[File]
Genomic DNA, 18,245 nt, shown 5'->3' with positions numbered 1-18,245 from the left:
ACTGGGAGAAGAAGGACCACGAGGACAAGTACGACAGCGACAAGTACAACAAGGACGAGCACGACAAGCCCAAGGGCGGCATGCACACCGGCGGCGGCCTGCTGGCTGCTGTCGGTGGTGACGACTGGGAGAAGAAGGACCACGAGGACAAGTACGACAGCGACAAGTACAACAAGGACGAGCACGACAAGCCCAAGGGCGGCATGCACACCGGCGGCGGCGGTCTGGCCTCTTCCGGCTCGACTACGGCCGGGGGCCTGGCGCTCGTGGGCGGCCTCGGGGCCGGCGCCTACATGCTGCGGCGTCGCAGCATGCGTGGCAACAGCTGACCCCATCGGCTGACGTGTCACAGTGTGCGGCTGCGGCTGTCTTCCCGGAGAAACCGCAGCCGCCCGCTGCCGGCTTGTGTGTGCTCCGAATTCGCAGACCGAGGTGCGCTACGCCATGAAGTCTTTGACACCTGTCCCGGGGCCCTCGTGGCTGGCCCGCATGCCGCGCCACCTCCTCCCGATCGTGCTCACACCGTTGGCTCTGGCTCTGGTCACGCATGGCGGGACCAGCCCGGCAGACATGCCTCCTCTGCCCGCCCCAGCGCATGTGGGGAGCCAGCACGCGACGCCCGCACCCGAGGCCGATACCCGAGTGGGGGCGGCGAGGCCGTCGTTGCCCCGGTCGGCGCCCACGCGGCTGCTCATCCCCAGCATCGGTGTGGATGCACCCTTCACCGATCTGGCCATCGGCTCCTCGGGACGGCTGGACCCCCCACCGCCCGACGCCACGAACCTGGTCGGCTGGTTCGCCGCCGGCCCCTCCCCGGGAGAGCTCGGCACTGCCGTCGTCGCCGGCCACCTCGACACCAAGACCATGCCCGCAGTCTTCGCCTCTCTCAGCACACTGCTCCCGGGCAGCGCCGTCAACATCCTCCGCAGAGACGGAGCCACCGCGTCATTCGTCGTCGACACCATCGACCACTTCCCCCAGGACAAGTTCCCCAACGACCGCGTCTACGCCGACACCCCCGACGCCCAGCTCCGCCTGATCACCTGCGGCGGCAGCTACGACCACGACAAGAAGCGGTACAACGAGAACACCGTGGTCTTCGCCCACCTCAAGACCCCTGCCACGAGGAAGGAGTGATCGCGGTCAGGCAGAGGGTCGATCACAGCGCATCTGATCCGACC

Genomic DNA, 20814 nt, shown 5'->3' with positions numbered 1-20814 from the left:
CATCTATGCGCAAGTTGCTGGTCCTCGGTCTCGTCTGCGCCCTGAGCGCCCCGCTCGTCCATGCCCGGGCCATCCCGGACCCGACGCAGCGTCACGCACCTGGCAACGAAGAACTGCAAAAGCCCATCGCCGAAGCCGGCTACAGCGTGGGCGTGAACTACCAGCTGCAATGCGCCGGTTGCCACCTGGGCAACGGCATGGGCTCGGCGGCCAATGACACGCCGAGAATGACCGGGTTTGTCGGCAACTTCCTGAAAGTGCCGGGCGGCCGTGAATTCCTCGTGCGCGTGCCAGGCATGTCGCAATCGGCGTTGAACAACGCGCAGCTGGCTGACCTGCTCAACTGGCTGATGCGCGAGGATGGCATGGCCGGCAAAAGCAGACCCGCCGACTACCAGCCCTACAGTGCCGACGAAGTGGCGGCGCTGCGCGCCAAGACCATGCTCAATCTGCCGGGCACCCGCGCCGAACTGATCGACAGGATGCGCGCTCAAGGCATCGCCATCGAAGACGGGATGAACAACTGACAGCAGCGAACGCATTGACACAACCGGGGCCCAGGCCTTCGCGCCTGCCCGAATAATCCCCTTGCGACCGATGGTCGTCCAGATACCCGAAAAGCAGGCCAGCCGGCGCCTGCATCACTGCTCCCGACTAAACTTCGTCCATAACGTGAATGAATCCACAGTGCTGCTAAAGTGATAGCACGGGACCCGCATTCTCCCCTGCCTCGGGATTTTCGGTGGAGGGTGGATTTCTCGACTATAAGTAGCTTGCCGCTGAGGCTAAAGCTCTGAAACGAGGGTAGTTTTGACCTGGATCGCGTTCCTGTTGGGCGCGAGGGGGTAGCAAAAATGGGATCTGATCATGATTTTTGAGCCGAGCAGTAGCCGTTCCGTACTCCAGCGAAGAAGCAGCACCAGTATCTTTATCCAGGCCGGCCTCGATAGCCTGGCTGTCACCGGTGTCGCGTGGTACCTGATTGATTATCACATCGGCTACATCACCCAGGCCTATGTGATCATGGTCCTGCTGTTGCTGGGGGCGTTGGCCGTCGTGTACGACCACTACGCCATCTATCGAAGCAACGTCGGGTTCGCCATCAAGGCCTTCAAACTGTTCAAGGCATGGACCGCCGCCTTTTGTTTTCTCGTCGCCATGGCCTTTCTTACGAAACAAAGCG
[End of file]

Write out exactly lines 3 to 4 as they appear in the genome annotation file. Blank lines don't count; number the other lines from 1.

Genomic DNA, 20814 nt, shown 5'->3' with positions numbered 1-20814 from the left:
CATCTATGCGCAAGTTGCTGGTCCTCGGTCTCGTCTGCGCCCTGAGCGCCCCGCTCGTCCATGCCCGGGCCATCCCGGACCCGACGCAGCGTCACGCACCTGGCAACGAAGAACTGCAAAAGCCCATCGCCGAAGCCGGCTACAGCGTGGGCGTGAACTACCAGCTGCAATGCGCCGGTTGCCACCTGGGCAACGGCATGGGCTCGGCGGCCAATGACACGCCGAGAATGACCGGGTTTGTCGGCAACTTCCTGAAAGTGCCGGGCGGCCGTGAATTCCTCGTGCGCGTGCCAGGCATGTCGCAATCGGCGTTGAACAACGCGCAGCTGGCTGACCTGCTCAACTGGCTGATGCGCGAGGATGGCATGGCCGGCAAAAGCAGACCCGCCGACTACCAGCCCTACAGTGCCGACGAAGTGGCGGCGCTGCGCGCCAAGACCATGCTCAATCTGCCGGGCACCCGCGCCGAACTGATCGACAGGATGCGCGCTCAAGGCATCGCCATCGAAGACGGGATGAACAACTGACAGCAGCGAACGCATTGACACAACCGGGGCCCAGGCCTTCGCGCCTGCCCGAATAATCCCCTTGCGACCGATGGTCGTCCAGATACCCGAAAAGCAGGCCAGCCGGCGCCTGCATCACTGCTCCCGACTAAACTTCGTCCATAACGTGAATGAATCCACAGTGCTGCTAAAGTGATAGCACGGGACCCGCATTCTCCCCTGCCTCGGGATTTTCGGTGGAGGGTGGATTTCTCGACTATAAGTAGCTTGCCGCTGAGGCTAAAGCTCTGAAACGAGGGTAGTTTTGACCTGGATCGCGTTCCTGTTGGGCGCGAGGGGGTAGCAAAAATGGGATCTGATCATGATTTTTGAGCCGAGCAGTAGCCGTTCCGTACTCCAGCGAAGAAGCAGCACCAGTATCTTTATCCAGGCCGGCCTCGATAGCCTGGCTGTCACCGGTGTCGCGTGGTACCTGATTGATTATCACATCGGCTACATCACCCAGGCCTATGTGATCATGGTCCTGCTGTTGCTGGGGGCGTTGGCCGTCGTGTACGACCACTACGCCATCTATCGAAGCAACGTCGGGTTCGCCATCAAGGCCTTCAAACTGTTCAAGGCATGGACCGCCGCCTTTTGTTTTCTCGTCGCCATGGCCTTTCTTACGAAACAAAGCG